I'm slowly working on removing these products from my life. There are a few that I have conquered, but several others that I am still struggling with. I'm continuing to make an effort though.
This brand’s cosmetics are produced using salt, minerals, and mud from the Dead Sea — natural resources that are excavated from the occupied West Bank. The products themselves are manufactured in the illegal Israeli settlement Mitzpe Shalem. AHAVA is the target of CODEPINK’s “Stolen Beauty” campaign.
2. Delta Galil Industries
Israel’s largest textiles manufacturer provides clothing and underwear for such popular brands as Gap, J-Crew, J.C. Penny, Calvin Klein, Playtex, Victoria’s Secret (see #10) and many others. Its founder and chairman Dov Lautman is a close associate of former Israeli President Ehud Barak. It has also been condemned by Sweatshop Watch for its exploitation of labor in other countries such as Egypt, Jordan, and Turkey.
While many of us know this brand for its stylish cellphones, did you know that it also develops and manufactures bomb fuses and missile guidance systems? Motorola components are also used in unmanned aerial vehicles (UAVs or “drones”) and in communications and surveillance systems used in settlements, checkpoints, and along the 490 mile apartheid wall. The US Campaign to End the Israeli Occupation has launched the “Hang Up on Motorola” campaign.
4. L’Oreal / The Body Shop
This cosmetics and perfume company is known for its investments and manufacturing activities in Israel, including production in Migdal Haemek, the “Silicon Valley” of Israel built on the land of Palestinian village Al-Mujaydil, which was ethnically cleansed in 1948. In 1998, a representative of L’Oreal was given the Jubilee Award by Israeli Prime Minister Netanyahu for strengthening the Israeli economy.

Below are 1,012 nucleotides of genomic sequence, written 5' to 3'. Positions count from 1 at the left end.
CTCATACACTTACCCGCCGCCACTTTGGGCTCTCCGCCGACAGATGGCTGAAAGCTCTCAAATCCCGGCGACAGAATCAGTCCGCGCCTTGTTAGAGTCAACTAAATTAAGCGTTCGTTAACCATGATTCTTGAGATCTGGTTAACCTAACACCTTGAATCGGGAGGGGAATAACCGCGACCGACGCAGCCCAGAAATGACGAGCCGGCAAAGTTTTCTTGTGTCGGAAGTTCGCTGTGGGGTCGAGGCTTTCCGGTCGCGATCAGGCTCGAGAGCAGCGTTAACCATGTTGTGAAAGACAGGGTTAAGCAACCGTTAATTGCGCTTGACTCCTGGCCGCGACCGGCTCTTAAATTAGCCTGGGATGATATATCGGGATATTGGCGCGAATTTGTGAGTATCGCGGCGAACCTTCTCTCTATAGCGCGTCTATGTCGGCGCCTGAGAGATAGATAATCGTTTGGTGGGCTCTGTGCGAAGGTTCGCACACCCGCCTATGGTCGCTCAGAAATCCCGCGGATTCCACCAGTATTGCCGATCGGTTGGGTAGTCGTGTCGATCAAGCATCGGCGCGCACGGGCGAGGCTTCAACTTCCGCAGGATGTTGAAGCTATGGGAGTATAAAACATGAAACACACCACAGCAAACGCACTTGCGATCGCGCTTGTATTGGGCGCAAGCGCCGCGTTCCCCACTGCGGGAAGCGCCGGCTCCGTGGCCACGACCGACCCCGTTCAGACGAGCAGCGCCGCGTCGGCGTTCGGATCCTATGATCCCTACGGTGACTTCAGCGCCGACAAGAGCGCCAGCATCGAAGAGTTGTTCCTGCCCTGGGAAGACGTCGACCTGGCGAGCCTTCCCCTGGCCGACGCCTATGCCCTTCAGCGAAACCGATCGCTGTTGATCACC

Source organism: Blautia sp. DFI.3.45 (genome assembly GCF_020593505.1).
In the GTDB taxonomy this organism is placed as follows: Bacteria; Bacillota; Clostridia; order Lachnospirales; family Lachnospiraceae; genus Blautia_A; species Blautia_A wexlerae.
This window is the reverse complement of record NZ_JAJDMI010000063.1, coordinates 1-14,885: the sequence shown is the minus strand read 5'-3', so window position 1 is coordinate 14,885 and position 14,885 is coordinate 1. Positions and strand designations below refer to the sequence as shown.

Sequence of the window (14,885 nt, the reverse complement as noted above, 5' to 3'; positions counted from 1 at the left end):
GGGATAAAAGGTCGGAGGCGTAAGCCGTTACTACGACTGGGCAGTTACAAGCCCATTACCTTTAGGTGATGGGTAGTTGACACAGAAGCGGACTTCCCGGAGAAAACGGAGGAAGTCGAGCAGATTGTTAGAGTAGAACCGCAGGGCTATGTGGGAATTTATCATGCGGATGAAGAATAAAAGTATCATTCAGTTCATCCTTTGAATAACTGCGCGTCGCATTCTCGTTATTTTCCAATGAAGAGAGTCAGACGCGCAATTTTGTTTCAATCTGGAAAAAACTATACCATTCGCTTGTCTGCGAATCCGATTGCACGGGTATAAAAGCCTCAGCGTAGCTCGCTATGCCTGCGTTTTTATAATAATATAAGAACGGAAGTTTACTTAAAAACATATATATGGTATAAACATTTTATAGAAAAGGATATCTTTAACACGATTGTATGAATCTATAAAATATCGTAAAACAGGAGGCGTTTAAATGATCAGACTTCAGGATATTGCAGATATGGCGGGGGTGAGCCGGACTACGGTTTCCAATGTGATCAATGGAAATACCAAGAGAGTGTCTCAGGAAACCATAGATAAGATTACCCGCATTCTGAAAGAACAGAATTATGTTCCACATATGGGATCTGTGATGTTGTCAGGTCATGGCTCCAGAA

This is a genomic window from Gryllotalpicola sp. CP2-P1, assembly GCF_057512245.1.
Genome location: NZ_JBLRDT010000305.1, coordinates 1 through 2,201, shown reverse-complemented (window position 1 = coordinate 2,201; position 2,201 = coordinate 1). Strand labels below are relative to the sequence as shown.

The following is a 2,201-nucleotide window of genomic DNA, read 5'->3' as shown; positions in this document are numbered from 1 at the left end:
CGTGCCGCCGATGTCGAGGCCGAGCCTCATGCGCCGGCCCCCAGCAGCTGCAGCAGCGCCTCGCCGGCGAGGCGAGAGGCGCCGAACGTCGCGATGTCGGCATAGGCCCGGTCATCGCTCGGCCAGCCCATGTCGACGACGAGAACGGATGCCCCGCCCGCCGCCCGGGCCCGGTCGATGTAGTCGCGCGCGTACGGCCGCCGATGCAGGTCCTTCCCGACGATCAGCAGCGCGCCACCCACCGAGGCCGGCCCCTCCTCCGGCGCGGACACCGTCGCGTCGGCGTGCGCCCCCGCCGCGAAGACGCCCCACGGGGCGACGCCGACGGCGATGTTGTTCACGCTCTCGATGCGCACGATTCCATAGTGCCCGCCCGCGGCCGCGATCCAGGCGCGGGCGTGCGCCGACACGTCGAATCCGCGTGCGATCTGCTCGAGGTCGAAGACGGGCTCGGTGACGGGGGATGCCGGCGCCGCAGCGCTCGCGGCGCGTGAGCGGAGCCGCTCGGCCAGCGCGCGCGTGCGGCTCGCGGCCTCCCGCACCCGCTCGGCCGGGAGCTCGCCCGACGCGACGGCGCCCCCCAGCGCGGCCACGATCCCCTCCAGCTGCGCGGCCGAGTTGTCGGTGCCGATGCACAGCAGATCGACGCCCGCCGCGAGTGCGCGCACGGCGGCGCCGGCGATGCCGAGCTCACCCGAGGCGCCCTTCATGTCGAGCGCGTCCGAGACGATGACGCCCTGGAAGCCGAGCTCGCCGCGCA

5. Dorot Garlic and Herbs
These frozen herbs that are sold at Trader Joe’s are shipped halfway around the world when they could easily be purchased locally. Trader Joe’s also sells Israeli Cous Cous and Pastures of Eden feta cheese that are made in Israel. QUIT, South Bay Mobilization, and other groups have targeted Trader Joe’s with a “Don’t Buy into Apartheid” campaign.
6. Estee Lauder
This company’s chairman Ronald Lauder is also the chairman of the Jewish National Fund, a quasi-governmental organization that was established in 1901 to acquire Palestinian land and is connected to the continued building of illegal settlements. Estee Lauder’s popular brands include Clinique, MAC, Origins, Bumble & Bumble, Aveda, fragrance lines for top designers, and many others. They have been the target of QUIT’s “Estee Slaughter Killer Products” campaign.
This technology company that manufactures computer processors and other hardware components employs thousands of Israelis and has exports from Israel totaling over $1 billion per year. They are one of Israel’s oldest foreign supporters, having established their first development center outside of the US in 1974 in Haifa. Al-Awda (the Palestinian Right to Return Coalition) has urged action against Intel for building a facility on the land of former village Iraq Al Manshiya, which was cleansed in 1949.
This brand of hummus, baba ghanoush and other foods is co-owned by Israel’s second-largest food company The Strauss Group and Pepsico. On the “Corporate Responsibility” section of its website, The Strauss Group boasts of its relationship to the Israeli Army, offering food products and political support.
9. Sara Lee
Sara Lee holds a 30% stake in Delta Galil (see #2) and is the world’s largest clothing manufacturer, which owns or is affiliated with such brands as Hanes, Playtex, Champion, Leggs, Sara Lee Bakery, Ball Park hotdogs, Wonderbra, and many others. Similar to L’Oreal (see #4), a representative of Sara Lee received the Jubilee Award from Netanyahu for its commitment to business with Israel.
10. Victoria’s Secret
Most of Victoria’s Secret’s bras are produced by Delta Galil (see #2), and much of the cotton is also grown in Israel on confiscated Palestinian land. Victoria’s Secret has also been the target of labor rights’ groups for sourcing products from companies with labor violations, and by environmental groups for their unsustainable use of paper in producing their catalogues. That’s not sexy!